Saturday, October 5, 2013

5/10/2014: Why the News of Budget 2014 'Easing' Is a Daft Idea

The reports are out about the IMF 'agreeing' to Government taking shallower adjustment in Budget 2014 are so far not based on IMF statements of record. In its latest review, published yesterday and amended to reflect the latest data, IMF clearly states that we still need a full EUR5.1bn adjustment to be taken over 2014-2015.

Irish Times reports undisclosed sources claiming that the IMF is now not opposing a shallower adjustment in 2014 in exchange for steeper adjustment in 2015. This might be so. But there are several things you should consider before taking this as some unambiguous positive for Budget 2014.

Firstly, if true, this means that Ireland 'easing on austerity' in Budget 2014 to accelerate into 2015 adjustment will be equivalent to a household taking a 1 year mortgage relief in the form of reduced principal repayment relief (sort of a 'interest plus partial principal payment') that has to be recovered in full comes the following year. Even Irish Central Bank would not suggest this would be a meaningful relief to the borrower. In a sense, Irish Government will be taking a gamble if it reduces the EUR3.1 billion adjustment target - if growth undershoots the Budget 2014 projects or revenues slack or unexpected expenditure increases take place or any other possible risks arise, we will face more austerity in 2015 and possibly into 2016. All for a short-term small 'relief'?

Secondly, there are more reasons for being sceptical about the latest Government 'breakthrough':

  1. Relief to be gained from such a transaction is not worth much - at most EUR300-400 million 'savings' to be immediately swallowed up by the 'black hole' of Government 'investment' - I wrote about this in my Sunday Times column on September 22nd. 
  2. Much of this is unlikely to impact directly in 2014 due to time lags.
  3. Much of the 'investment' will go to funding building activities in politicised constituencies. Remember primary care centres locations selection fiasco? The modus operandi that produced them is still here with us. 
  4. The 'savings' will be terminated in 2015 as EUR5.1bn required total adjustment will have to erase fully the 'savings' generated in reduced adjustment for 2014. In short - we will get more waste, more future pain; and
  5. Relief comes at a price of increased uncertainty into the Budget 2015 just at the time when we are heading into even more uncertainty of having to fund ourselves in the markets (keep in mind - our 2014 borrowing requirements are largely already covered by NTMA pre-borrowing, so real uncertainty over funding will coincide with the need for larger fiscal adjustment in 2015). This uncertainty is likely to result in Troika monitoring extending into 2016 and beyond, instead of Ireland gaining any meaningful clearance from Troika cover with 2015 fiscal adjustment. I covered this in the said Sunday Times article as well.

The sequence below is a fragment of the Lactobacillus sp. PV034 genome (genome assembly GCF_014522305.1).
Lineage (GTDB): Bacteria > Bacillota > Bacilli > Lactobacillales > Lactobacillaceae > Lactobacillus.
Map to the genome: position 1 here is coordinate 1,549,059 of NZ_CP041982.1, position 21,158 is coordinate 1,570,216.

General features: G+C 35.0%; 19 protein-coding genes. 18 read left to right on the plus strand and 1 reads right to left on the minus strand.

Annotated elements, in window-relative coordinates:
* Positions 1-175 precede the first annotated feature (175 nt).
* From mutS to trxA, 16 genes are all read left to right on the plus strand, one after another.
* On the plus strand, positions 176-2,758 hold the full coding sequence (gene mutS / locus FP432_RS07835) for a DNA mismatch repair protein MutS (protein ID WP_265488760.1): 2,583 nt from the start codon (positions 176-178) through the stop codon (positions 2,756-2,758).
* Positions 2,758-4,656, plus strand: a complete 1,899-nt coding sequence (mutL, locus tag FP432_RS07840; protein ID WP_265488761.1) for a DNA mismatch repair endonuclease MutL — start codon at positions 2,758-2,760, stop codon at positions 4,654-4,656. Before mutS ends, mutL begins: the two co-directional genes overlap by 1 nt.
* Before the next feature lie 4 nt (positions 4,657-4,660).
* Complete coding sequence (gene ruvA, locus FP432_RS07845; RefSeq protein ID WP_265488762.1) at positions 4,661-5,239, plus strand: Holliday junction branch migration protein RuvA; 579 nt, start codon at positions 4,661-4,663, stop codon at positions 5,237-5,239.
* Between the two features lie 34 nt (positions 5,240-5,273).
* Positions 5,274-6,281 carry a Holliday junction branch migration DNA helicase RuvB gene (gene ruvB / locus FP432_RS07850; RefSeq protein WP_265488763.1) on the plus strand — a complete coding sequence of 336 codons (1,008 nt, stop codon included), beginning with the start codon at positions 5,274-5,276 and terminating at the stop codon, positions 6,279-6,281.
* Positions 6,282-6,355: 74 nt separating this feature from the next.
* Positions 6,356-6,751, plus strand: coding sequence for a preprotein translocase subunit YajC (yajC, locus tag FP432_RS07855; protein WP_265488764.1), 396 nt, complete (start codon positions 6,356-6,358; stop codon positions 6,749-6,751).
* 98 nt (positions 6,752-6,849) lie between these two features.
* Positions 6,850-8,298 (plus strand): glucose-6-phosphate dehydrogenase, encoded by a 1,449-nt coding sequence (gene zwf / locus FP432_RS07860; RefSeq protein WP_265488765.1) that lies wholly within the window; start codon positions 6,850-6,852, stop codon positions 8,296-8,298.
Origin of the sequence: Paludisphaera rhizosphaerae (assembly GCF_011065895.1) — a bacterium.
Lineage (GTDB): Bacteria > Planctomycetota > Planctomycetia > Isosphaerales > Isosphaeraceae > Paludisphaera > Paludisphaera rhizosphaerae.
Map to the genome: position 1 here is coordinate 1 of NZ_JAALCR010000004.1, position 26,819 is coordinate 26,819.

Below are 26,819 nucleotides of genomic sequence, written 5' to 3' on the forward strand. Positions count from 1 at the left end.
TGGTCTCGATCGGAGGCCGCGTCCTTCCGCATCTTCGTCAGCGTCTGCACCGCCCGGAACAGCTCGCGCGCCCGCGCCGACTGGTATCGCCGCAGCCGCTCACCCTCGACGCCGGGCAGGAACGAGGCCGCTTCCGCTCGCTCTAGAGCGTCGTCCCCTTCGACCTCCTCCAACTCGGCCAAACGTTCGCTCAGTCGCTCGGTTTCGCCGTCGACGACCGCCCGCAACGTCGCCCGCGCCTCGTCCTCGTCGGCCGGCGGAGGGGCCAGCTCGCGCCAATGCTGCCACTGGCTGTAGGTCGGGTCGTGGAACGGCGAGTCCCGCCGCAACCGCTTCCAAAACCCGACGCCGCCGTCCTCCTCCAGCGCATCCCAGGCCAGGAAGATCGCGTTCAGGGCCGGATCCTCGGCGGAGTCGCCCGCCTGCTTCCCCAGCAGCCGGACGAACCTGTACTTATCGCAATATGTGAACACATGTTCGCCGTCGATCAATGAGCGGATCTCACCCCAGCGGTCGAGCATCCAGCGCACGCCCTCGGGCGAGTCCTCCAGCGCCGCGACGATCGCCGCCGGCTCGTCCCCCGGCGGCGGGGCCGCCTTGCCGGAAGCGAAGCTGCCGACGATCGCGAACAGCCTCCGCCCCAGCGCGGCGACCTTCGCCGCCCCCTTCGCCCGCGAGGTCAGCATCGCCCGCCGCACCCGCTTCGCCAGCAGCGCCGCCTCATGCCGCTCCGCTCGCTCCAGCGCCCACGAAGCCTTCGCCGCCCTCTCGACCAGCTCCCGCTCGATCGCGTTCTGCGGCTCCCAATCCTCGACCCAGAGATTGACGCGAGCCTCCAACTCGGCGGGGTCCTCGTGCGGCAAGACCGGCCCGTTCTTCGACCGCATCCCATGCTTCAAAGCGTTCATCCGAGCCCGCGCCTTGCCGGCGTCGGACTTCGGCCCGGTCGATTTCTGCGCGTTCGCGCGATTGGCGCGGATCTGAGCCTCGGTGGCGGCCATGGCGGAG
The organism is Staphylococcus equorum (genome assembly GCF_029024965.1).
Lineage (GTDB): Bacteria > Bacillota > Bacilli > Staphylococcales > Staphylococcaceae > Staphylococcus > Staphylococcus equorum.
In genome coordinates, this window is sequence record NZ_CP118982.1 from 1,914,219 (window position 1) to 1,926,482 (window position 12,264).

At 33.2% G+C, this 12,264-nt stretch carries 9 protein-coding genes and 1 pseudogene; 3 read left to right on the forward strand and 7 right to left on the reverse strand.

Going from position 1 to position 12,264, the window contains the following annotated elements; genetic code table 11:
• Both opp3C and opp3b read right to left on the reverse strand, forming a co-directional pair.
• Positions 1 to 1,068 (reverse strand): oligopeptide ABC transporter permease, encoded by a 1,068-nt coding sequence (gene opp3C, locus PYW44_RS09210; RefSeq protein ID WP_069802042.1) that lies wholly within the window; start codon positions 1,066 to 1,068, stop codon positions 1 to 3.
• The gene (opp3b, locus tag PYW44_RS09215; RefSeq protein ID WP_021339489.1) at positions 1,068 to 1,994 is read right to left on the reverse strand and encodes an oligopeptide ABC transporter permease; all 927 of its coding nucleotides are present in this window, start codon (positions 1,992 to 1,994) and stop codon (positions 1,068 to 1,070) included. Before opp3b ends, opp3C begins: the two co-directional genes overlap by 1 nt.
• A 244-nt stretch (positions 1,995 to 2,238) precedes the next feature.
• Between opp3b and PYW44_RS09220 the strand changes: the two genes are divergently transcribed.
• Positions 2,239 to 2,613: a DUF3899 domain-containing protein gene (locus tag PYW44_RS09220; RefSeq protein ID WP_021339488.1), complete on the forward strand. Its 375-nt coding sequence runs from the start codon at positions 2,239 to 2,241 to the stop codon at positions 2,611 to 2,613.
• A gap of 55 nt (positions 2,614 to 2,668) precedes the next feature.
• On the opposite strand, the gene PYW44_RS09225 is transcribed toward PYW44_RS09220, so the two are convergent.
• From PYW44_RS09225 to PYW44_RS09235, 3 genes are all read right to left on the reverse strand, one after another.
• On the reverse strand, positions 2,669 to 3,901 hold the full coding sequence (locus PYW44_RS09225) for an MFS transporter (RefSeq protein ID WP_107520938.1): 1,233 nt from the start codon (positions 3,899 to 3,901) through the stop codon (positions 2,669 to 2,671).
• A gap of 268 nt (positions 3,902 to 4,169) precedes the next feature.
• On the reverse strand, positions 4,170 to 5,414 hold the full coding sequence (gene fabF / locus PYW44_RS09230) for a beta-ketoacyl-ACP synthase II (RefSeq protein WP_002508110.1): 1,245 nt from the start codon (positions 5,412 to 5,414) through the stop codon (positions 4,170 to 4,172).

Oh, and one more little point: there is absolutely nothing new in the IMF taking such a position on Irish budget. IMF operates on the basis of longer-term targets and greater flexibility in adjustment than our EU 'partners'. IMF has signalled on a number of other occasions the same. 

So what exactly does the IMF 'support' for Budget 2014? Not much at all so far. And the risks from it, as noted above, are almost codified.

"The review had preliminary discussions on fiscal consolidation in Budget 2014. The Irish authorities are firmly committed to meeting the 5.1 percent of GDP ceiling on the deficit in 2014. They note some room to meet this ceiling with a smaller consolidation effort than the €3.1 billion (1.8 percent of GDP) set out previously, but have deferred a decision on the amount of adjustment in 2014 until closer to Budget 2014. [IMF] ...staff stressed the importance of delivering the planned cumulative consolidation in 2014–15 of €5.1 billion (2.9 percent of GDP). Under the revised macroeconomic projections, this amount of cumulative consolidation is also consistent with reaching a deficit within the EDP target of less than 3 percent of GDP by 2015." 

Note any statement about a 'relief'? I don't see one... But: "In this context, it was agreed that the authorities will publish Budget 2014 on October 15 with fiscal targets until 2016 fully in line with the 2010 Council Recommendation under the EDP, including the required fiscal consolidation effort until 2015, and national fiscal rules (proposed structural benchmark, MEFP)." Meanwhile, "the specific consolidation effort for 2014 will be discussed with the EC, ECB and IMF staff taking into account budgetary outturns in the first three quarters of 2013 and further information on growth developments and prospects." 

The IMF reiterates the same position of serious ambiguity on Budget 2014 and strict clarity on 2014-2015 adjustments targets throughout the entire Review. The Fund also clearly states where the thrust of 'savings' should be delivered: "An expenditure-led consolidation remains appropriate, including improved targeting of social supports and subsidies while protecting core public services and the most vulnerable."

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